These are not your mother’s Chicago Bulls, ladies and gentleman.
No, the team’s still new-seeming front office led by Artūras Karnišovas and Marc Eversley are in the interest of big, unpredictable splashes. And pushing the chips in to win now.
Their latest submission in that department was Tuesday’s sign-and-trade acquisition of DeMar DeRozan from the San Antonio Spurs — adding to an active free-agency period that also saw them agree to terms with Lonzo Ball and Alex Caruso.
But the DeRozan deal was the biggest, in terms of both impact and cost.
Terms: Bulls acquire DeMar DeRozan (three years, $85 million fully guaranteed) from Spurs in exchange for Thad Young, Al-Farouq Aminu, a 2025 first-round pick and second-round picks in 2022 and 2025
Analysis: Let’s start with the positives.
In this deal, the Bulls addressed a couple areas of need. Once (and still) thin on wing depth, they nabbed the best small forward on the market short of Kawhi Leonard — and that small forward instantly becomes the team’s best halfcourt playmaker, having averaged a career-high 6.9 assists (against just 2 turnovers) in 2020-21.
That’s not the only wrinkle DeRozan will add. His ability to draw fouls (his 7.2 free-throw attempts per game last season ranked eighth in the NBA) directly addresses a weak spot Artūras Karnišovas pinpointed at his end-of-season exit interview (the Bulls’ 17.5 free-throw attempts per game was dead last in the league). What’s more, he averaged nearly half as many drives per game (18.2, sixth in the NBA) as the Bulls did as a team (40.8, 26th) last season, and was effective in those chances; he’ll be a boon for a Bulls team that in years past has lacked dribble penetration outside of Zach LaVine.
In sum: As a passer and bucket-getter (he was a 96th percentile scorer in isolation and averaged 21.6 points in 2020-21), DeRozan projects to really help the Bulls’ offense — and in the process, take heavy shot-creation burden off LaVine, who was already putting up near-historic efficiency numbers without consistent help, but without whom the Bulls often stagnated (their offensive rating plummeted 7.6 points per 100 possessions in LaVine’s off-minutes last year).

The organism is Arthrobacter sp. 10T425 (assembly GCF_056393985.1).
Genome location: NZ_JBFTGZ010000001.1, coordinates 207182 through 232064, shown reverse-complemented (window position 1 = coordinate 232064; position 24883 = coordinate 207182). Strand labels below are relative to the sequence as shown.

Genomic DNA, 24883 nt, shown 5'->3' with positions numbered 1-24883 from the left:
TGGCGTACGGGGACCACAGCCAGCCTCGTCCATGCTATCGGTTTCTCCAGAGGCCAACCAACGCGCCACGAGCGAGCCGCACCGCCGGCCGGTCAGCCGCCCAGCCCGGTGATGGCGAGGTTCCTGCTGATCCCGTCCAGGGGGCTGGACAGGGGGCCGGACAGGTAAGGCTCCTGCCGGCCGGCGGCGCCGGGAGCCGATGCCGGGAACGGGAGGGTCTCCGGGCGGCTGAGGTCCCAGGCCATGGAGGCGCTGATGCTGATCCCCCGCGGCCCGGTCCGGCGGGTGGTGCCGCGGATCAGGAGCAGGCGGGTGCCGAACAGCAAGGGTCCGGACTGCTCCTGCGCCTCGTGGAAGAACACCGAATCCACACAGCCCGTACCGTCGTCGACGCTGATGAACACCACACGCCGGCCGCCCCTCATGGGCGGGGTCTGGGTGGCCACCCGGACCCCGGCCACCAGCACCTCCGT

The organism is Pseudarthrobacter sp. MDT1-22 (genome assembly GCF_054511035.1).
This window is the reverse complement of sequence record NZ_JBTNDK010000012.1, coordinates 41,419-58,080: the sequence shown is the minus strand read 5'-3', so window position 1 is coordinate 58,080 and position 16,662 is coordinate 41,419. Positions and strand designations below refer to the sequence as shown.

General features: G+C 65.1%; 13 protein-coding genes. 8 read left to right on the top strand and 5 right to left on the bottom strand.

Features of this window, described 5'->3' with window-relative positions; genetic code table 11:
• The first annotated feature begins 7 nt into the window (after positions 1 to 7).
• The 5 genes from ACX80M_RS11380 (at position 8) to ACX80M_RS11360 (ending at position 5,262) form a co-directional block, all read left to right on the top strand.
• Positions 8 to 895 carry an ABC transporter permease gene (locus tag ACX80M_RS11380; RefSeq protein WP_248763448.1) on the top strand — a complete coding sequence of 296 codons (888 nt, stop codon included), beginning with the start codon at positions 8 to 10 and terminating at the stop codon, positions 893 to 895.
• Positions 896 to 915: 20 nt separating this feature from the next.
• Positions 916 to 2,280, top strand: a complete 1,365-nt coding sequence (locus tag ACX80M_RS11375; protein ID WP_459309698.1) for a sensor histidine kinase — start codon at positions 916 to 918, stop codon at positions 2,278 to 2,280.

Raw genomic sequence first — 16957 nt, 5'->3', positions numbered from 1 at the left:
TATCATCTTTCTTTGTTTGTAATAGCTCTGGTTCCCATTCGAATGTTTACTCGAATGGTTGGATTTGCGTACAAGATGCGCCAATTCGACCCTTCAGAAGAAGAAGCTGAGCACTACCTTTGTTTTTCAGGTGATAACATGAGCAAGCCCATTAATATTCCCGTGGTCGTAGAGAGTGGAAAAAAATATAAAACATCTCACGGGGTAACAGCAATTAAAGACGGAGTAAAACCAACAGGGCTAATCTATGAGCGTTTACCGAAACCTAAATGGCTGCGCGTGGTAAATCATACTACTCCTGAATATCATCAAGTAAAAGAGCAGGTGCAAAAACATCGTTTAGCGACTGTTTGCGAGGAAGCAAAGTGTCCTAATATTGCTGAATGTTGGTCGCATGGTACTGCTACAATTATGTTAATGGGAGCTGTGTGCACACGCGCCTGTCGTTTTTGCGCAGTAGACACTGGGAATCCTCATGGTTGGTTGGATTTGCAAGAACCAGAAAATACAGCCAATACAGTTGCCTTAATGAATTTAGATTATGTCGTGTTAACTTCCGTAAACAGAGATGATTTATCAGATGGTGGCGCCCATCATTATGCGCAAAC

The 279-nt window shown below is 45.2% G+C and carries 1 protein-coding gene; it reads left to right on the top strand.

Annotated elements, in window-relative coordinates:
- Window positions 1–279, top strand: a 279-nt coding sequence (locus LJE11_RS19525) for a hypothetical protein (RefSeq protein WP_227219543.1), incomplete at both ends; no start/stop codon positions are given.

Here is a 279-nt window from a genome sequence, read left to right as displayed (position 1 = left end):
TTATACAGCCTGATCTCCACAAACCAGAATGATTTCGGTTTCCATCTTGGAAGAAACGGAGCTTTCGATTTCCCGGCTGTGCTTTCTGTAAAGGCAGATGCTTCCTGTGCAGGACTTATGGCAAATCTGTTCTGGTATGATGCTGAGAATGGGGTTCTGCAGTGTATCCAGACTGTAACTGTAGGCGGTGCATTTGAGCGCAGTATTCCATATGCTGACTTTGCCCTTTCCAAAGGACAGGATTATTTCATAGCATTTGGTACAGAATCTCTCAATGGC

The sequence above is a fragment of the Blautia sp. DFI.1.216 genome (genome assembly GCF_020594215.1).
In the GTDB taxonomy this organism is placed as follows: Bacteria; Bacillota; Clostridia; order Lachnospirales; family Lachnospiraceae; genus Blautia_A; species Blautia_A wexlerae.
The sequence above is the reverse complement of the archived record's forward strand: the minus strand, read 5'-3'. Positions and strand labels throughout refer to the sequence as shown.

Now, the cost.
On its face, the Bulls surrendering another future first-round draft choice — the third they’ve traded in the last five months — a productive player in Young and an annual average of $28.3 million in salary to ink DeRozan is a loss, asset-wise. There’s no way around it. The team’s long-term trade and financial flexibility (especially with a lucrative extension coming for LaVine next offseason) is now significantly encumbered to the point of appearing non-existent. And such a high salary number is made more puzzling by the seeming lack of cash-flush suitors in the market for his services.
Simply put: It’s a move that treats DeRozan, who turns 32 in August, will be 34 by the end of this deal and does little to bolster the team’s defense, as the final major piece to thrust the Bulls into true contention.
Is that a fair expectation for this group, which, while significantly overhauled, hasn’t sniffed the postseason since 2017? It feels a step too far too soon, but time will tell. What’s clear is that, if a 2022 playoff berth was mandatory before this bevy of moves, even greater success now is required to justify what could very well be a fiscally painful end to DeRozan’s three-year pact.
But the Bulls hope that losing the asset game now leads to winning basketball games soon. Despite questions on the defensive end, this is going to be a significantly more offensively potent and talented group than this city has seen since the end of the Derrick Rose years.
And notably, the Bulls deployed a slew of creative, big-market-brained moves to assemble it. Moves that, it must be noted, landed on joyous ears in LaVine’s:
With another step toward relevance, the hope must be that a roster and reputational facelift, plus incremental steps up the Eastern Conference hierarchy, will offset the team’s asset drain down the road. That’s a risky gamble, but if nothing else, this front office has chosen a path, and done so with conviction.
Bulls grade: B-
The long-term scope of this deal is enough to make one queasy, and on paper, the Spurs are big winners. But the short-term zeal can’t be denied. Excitement is warranted for the time being, but how this acquisition ages depends on what the Bulls are able to do with this window.